What’s in a name?
Plenty it seems, and if you’re in marketing you’ll know full well the power of words and names. Ask anyone in the street, well ok, I know it’s hard to find people in the street in some cities at the moment, but ask anyone, what comes to mind when you say 737 MAX. I’m sure warm fuzzy feelings will not be an answer you can expect to hear. Time perhaps for a 737 MAX name change?
Knowing this full well, what would you do if you were Boeing? The MAX name is certainly a poison chalice for them. After two tragic accidents which have led to the grounding of this latest iteration of the very successful 737 model for around 2 years now.
The 737 MAX has been very closely scrutinised since the type was grounded along with the extensive examination of processes that led to various flaws being allowed to survive the certification process. Both Boeing and the F.A.A. have been found at fault and one can only hope that this will ensure this kind of situation will now be avoided in the future. We also hope that corrections in design and training will ensure that the 737 MAX will end up being the safe aircraft we have come to expect from the likes of Boeing. In short, this needs to be right and also seen to be right.
The question remains, however, will passengers be willing to get on board a 737 MAX, even after the corrections have been made. If you design a bad car, for example, and it breaks down on the side of the road, you can kick the wheel, call someone and things will be fixed, usually. If you design a bad aircraft, it tends to bite and lots of people hear about it and get gun shy. So this is what Boeing has to contend with to regain the customer confidence.
So what will the Boeing 737 name change entail? Well, it’s not so much as a name change so much as an earlier move to the normal naming convention. If you think about the Boeing 787, which was introduced not that many years ago, it started life as the 7E7 and then the Dreamliner. Since then the aircraft has been referred to as both the 787 and the Dreamliner. The naming convention that Boeing now applies to its aircraft such as the 787, which comes in the 787-8, 787-9 and 787-10, will also be applied the 737 MAX. This is not a new idea. Boeing has referred to the various MAX models as the Boeing 737 MAX 7, or 737 MAX 8 etc..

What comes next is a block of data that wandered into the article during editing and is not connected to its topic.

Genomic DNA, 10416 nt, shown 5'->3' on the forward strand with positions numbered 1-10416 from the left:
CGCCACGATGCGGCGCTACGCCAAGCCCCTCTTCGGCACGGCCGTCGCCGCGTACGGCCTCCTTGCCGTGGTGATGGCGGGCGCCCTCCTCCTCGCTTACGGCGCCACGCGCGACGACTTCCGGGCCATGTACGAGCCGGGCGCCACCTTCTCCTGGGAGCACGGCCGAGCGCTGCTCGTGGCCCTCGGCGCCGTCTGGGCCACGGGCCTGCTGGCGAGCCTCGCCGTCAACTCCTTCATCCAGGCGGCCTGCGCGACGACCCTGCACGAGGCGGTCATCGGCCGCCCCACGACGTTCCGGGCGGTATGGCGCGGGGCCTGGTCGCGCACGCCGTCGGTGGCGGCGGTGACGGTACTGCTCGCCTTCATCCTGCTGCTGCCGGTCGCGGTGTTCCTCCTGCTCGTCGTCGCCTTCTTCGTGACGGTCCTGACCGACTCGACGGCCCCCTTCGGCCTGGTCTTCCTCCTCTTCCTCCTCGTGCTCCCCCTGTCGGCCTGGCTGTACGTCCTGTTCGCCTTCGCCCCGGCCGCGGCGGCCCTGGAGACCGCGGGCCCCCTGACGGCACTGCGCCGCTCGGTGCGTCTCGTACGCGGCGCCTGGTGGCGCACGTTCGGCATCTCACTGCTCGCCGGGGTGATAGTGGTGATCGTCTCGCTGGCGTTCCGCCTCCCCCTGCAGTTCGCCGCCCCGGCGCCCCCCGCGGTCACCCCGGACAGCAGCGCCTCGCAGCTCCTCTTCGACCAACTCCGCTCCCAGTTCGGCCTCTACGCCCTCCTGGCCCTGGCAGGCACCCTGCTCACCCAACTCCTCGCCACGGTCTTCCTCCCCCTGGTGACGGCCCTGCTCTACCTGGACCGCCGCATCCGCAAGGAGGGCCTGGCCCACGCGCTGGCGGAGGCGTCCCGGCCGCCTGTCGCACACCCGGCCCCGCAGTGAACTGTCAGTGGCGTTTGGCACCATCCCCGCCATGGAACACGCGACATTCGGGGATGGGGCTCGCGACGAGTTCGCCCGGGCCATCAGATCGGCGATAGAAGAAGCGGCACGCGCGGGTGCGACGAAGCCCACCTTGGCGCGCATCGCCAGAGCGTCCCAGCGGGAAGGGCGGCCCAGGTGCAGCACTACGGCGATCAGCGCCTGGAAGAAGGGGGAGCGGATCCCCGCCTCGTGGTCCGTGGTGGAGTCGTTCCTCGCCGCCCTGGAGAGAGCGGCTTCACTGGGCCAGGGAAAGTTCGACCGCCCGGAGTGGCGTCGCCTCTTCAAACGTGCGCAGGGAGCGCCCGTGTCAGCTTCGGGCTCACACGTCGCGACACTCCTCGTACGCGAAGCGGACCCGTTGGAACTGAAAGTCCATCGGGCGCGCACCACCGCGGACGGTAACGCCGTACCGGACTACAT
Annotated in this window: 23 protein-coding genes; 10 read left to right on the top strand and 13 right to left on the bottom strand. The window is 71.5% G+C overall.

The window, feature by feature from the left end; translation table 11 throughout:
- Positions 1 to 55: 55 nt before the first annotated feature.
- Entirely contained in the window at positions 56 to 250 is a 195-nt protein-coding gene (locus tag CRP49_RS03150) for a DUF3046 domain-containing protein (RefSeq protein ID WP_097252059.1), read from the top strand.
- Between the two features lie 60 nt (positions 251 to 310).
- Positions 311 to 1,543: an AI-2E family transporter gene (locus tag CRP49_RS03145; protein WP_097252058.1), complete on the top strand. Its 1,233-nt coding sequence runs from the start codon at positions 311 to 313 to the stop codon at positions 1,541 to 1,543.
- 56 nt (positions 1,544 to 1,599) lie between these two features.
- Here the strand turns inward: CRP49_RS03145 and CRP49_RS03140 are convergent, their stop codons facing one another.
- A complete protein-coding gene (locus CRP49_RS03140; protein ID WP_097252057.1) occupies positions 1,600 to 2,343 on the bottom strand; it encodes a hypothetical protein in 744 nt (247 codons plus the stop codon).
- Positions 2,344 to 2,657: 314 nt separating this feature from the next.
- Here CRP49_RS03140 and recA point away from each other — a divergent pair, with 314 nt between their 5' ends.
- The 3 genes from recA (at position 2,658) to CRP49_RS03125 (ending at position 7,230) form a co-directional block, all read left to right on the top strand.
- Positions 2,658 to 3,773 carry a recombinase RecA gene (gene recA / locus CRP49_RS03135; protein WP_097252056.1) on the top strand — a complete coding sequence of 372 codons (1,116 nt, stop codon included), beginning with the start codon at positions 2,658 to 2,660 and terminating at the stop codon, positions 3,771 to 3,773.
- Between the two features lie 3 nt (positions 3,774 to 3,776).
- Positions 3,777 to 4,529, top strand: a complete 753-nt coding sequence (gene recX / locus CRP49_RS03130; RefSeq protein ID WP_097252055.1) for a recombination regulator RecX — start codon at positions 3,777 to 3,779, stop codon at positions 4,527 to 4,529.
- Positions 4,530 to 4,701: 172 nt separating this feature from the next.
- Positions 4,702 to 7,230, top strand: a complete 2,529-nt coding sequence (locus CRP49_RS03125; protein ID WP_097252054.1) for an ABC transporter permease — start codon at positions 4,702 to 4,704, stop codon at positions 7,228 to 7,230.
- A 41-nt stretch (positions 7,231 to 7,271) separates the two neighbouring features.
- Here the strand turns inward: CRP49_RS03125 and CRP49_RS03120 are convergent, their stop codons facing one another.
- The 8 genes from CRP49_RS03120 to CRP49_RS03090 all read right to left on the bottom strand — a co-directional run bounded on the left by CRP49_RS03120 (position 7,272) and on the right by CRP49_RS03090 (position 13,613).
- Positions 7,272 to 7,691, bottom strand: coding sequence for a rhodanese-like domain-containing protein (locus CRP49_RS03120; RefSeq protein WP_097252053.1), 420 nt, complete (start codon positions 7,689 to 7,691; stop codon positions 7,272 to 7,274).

The move away from the MAX name has been a subtle process and Boeing has begun to the use the name 737 MAX and 737-8(7 through 10) interchangeably. This way they are transitioning away from the MAX name toward the normal naming convention of modern Boeing aircraft. This was evident in a press release recently when Polish charter airline Enter Air placed an order for two 737 MAX 8 aircraft. The release read:
Boeing and Enter Air today announced the Polish airline is expanding its commitment to the 737 family with a new order for two 737-8 airplanes plus options for two more jets.
An all-Boeing operator and Poland’s biggest charter carrier, Enter Air began operations in 2010 with a single 737 airplane. Today, the airline’s fleet includes 22 Next-Generation 737s and two 737 MAX airplanes. When the new purchase agreement is fully exercised, Enter Air’s 737 MAX fleet will rise to 10 aircraft.
“Despite the current crisis, it is important to think about the future. To that end, we have agreed to order additional 737-8 aircraft. Following the rigorous checks that the 737 MAX is undergoing, I am convinced it will be the best aircraft in the world for many years to come,” said Grzegorz Polaniecki, general director and board member, Enter Air.
So we now know that the aircraft to watch for in the future is the Boeing 737-7, 737-8, 737-9 or 737-10. I realise you would have to have arrived from Mars recently not to put 2 and 2 together, however, people have short memories and it won’t be long before they will be happily boarding their 737.
To understand the seriousness of the impact to Boeing of a failed 737 MAX, you just need to look at the order book. The MAX orders are second only to Boeing’s most popular 737 model, the 737-800. They simply cannot let the 737 MAX fail.